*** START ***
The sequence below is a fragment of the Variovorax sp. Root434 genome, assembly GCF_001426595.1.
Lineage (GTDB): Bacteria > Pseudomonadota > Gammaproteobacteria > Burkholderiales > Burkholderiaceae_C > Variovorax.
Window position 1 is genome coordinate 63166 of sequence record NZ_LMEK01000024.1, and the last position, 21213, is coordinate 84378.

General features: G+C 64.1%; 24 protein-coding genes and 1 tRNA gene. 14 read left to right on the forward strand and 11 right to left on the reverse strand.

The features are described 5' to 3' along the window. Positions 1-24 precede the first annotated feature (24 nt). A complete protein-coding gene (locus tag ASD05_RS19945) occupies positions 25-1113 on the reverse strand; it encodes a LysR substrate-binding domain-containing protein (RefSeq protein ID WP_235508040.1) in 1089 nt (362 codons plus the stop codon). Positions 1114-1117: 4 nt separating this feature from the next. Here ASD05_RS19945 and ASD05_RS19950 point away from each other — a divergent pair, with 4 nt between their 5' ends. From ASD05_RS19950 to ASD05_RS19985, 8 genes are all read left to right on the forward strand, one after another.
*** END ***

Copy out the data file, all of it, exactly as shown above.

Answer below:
The sequence below is a fragment of the Variovorax sp. Root434 genome, assembly GCF_001426595.1.
Lineage (GTDB): Bacteria > Pseudomonadota > Gammaproteobacteria > Burkholderiales > Burkholderiaceae_C > Variovorax.
Window position 1 is genome coordinate 63166 of sequence record NZ_LMEK01000024.1, and the last position, 21213, is coordinate 84378.

General features: G+C 64.1%; 24 protein-coding genes and 1 tRNA gene. 14 read left to right on the forward strand and 11 right to left on the reverse strand.

The features are described 5' to 3' along the window. Positions 1-24 precede the first annotated feature (24 nt). A complete protein-coding gene (locus tag ASD05_RS19945) occupies positions 25-1113 on the reverse strand; it encodes a LysR substrate-binding domain-containing protein (RefSeq protein ID WP_235508040.1) in 1089 nt (362 codons plus the stop codon). Positions 1114-1117: 4 nt separating this feature from the next. Here ASD05_RS19945 and ASD05_RS19950 point away from each other — a divergent pair, with 4 nt between their 5' ends. From ASD05_RS19950 to ASD05_RS19985, 8 genes are all read left to right on the forward strand, one after another.